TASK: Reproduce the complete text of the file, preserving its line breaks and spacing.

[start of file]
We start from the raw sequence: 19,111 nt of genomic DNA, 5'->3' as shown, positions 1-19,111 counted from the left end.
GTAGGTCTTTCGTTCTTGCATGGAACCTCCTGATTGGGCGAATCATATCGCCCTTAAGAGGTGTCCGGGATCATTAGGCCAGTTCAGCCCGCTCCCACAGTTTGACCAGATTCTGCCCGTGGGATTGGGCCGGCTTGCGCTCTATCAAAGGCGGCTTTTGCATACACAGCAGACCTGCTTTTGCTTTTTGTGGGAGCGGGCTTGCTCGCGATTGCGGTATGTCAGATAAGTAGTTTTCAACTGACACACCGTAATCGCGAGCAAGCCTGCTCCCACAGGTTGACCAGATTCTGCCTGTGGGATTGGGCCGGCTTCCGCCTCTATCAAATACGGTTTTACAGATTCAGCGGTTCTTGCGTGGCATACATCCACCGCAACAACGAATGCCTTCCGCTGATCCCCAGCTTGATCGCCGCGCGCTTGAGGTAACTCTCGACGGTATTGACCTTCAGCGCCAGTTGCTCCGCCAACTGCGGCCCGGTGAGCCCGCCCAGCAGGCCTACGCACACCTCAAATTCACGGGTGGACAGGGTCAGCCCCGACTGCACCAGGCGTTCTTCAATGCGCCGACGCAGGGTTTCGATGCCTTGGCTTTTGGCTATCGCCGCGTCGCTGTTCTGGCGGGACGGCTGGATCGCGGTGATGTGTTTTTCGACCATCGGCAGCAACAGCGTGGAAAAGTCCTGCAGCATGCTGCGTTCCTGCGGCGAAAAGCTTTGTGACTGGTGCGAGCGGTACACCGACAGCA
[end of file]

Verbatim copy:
We start from the raw sequence: 19,111 nt of genomic DNA, 5'->3' as shown, positions 1-19,111 counted from the left end.
GTAGGTCTTTCGTTCTTGCATGGAACCTCCTGATTGGGCGAATCATATCGCCCTTAAGAGGTGTCCGGGATCATTAGGCCAGTTCAGCCCGCTCCCACAGTTTGACCAGATTCTGCCCGTGGGATTGGGCCGGCTTGCGCTCTATCAAAGGCGGCTTTTGCATACACAGCAGACCTGCTTTTGCTTTTTGTGGGAGCGGGCTTGCTCGCGATTGCGGTATGTCAGATAAGTAGTTTTCAACTGACACACCGTAATCGCGAGCAAGCCTGCTCCCACAGGTTGACCAGATTCTGCCTGTGGGATTGGGCCGGCTTCCGCCTCTATCAAATACGGTTTTACAGATTCAGCGGTTCTTGCGTGGCATACATCCACCGCAACAACGAATGCCTTCCGCTGATCCCCAGCTTGATCGCCGCGCGCTTGAGGTAACTCTCGACGGTATTGACCTTCAGCGCCAGTTGCTCCGCCAACTGCGGCCCGGTGAGCCCGCCCAGCAGGCCTACGCACACCTCAAATTCACGGGTGGACAGGGTCAGCCCCGACTGCACCAGGCGTTCTTCAATGCGCCGACGCAGGGTTTCGATGCCTTGGCTTTTGGCTATCGCCGCGTCGCTGTTCTGGCGGGACGGCTGGATCGCGGTGATGTGTTTTTCGACCATCGGCAGCAACAGCGTGGAAAAGTCCTGCAGCATGCTGCGTTCCTGCGGCGAAAAGCTTTGTGACTGGTGCGAGCGGTACACCGACAGCA